Correlation between musical descriptors and emotions recognized in Beethoven’s Eroica


Last Wednesday I presented a poster at the Ninth Triennial Conference of the European Society for the Cognitive Sciences of Music (ESCOM 2015), that took place at the Royal Northern College of Music, Manchester, UK. It was a very interesting conference, including a very nice symposium in understanding musical audiences and inspiring talks on music education, psychology and wellbeing. Really impressed by how music have influence to improve quality of live from early years to the end of our lives.

The work I presented was leaded by Erika Trent, a student from the MIT that spent last summer at my lab thanks to the MIT Spain program. It was a very productive stay!

In this study we analysed the emotions that listener perceive when listening to Beethoven Symphony No. 3, Eroica, PHENICX target piece, played by the Royal Concertgebouw Orchestra Amsterdam. We then quantify the correlation between listeners’ perceived emotions from music and 1) musical descriptors, and 2) listeners’ backgrounds (country of origin, musical knowledge, exposure to classical music and knowledge of Eroica).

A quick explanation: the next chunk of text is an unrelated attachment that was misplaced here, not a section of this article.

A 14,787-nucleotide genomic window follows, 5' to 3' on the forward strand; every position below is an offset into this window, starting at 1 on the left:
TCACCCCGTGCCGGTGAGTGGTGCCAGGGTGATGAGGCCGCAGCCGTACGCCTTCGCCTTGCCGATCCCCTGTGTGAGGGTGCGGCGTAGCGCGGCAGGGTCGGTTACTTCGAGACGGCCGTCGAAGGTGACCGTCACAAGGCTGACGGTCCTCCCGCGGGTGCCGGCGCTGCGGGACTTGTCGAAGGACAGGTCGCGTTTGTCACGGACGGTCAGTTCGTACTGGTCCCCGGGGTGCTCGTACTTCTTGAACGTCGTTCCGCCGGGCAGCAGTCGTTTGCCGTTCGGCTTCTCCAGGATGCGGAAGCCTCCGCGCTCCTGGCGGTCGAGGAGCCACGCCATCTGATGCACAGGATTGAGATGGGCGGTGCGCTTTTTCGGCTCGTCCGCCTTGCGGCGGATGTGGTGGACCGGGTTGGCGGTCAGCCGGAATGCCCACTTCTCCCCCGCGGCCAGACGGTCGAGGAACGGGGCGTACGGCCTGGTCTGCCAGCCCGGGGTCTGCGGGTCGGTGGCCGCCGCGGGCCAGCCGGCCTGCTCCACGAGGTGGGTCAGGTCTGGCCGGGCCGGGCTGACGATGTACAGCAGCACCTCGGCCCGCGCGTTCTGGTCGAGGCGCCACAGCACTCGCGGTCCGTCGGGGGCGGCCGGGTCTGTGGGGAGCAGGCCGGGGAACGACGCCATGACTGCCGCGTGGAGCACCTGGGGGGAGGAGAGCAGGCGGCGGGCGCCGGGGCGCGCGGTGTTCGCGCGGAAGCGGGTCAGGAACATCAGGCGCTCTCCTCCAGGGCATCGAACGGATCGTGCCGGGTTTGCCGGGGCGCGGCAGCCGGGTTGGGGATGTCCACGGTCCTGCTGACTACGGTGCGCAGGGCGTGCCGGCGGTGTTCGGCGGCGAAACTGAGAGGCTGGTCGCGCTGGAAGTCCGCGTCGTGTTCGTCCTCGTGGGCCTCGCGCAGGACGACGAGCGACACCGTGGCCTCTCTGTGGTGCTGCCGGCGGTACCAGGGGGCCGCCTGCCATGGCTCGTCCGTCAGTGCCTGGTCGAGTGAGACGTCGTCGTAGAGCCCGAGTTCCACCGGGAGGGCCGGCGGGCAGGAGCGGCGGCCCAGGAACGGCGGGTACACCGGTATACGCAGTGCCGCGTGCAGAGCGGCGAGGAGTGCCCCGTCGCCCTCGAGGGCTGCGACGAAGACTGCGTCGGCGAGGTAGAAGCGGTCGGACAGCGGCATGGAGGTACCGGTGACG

One conclusion of this study is that tonal strength (i.e. key clarity) correlates significantly with listener ratings of peacefulness, joyful activation, tension and sadness. Other significant correlations between emotion ratings and musical descriptors agree with the literature. This agreed with our hypothesis, being different parts on the same musical piece.

But there are two other unexpected and interesting findings that we might need to continue researching on.

First, we found out that listeners of varying backgrounds agree most on their ratings of sadness, compared to other emotions. Would that be similar for other musical pieces?

Second, listeners of similarly unmusical backgrounds, and listeners of young ages, recognise similar emotions to same music. On the contrary, listeners with more musical experience recognise different emotions to the same music. Caused by personal biases?

Interesting results that might corroborate the need for personalisation in music recommendation engines!

You can read the whole paper and access the poster here. 

0168TrentGomezPoster

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